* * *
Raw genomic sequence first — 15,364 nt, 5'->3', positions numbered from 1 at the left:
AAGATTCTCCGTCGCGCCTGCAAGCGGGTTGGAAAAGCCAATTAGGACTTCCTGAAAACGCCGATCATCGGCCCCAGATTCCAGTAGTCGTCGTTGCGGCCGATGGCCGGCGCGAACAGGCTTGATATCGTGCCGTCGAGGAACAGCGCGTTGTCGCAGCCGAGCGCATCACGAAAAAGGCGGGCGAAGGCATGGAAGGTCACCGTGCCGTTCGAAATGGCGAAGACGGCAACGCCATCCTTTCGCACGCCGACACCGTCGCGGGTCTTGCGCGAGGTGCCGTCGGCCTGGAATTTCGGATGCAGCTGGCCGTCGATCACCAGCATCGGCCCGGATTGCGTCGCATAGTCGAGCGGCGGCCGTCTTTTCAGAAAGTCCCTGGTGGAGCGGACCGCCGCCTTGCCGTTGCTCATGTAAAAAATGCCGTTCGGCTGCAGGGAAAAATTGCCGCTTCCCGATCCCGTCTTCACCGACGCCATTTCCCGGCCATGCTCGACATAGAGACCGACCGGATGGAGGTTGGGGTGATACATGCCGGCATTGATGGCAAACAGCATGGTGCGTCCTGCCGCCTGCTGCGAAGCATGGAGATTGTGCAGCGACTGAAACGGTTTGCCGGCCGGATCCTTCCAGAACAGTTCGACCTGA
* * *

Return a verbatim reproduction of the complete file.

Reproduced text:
Raw genomic sequence first — 15,364 nt, 5'->3', positions numbered from 1 at the left:
AAGATTCTCCGTCGCGCCTGCAAGCGGGTTGGAAAAGCCAATTAGGACTTCCTGAAAACGCCGATCATCGGCCCCAGATTCCAGTAGTCGTCGTTGCGGCCGATGGCCGGCGCGAACAGGCTTGATATCGTGCCGTCGAGGAACAGCGCGTTGTCGCAGCCGAGCGCATCACGAAAAAGGCGGGCGAAGGCATGGAAGGTCACCGTGCCGTTCGAAATGGCGAAGACGGCAACGCCATCCTTTCGCACGCCGACACCGTCGCGGGTCTTGCGCGAGGTGCCGTCGGCCTGGAATTTCGGATGCAGCTGGCCGTCGATCACCAGCATCGGCCCGGATTGCGTCGCATAGTCGAGCGGCGGCCGTCTTTTCAGAAAGTCCCTGGTGGAGCGGACCGCCGCCTTGCCGTTGCTCATGTAAAAAATGCCGTTCGGCTGCAGGGAAAAATTGCCGCTTCCCGATCCCGTCTTCACCGACGCCATTTCCCGGCCATGCTCGACATAGAGACCGACCGGATGGAGGTTGGGGTGATACATGCCGGCATTGATGGCAAACAGCATGGTGCGTCCTGCCGCCTGCTGCGAAGCATGGAGATTGTGCAGCGACTGAAACGGTTTGCCGGCCGGATCCTTCCAGAACAGTTCGACCTGA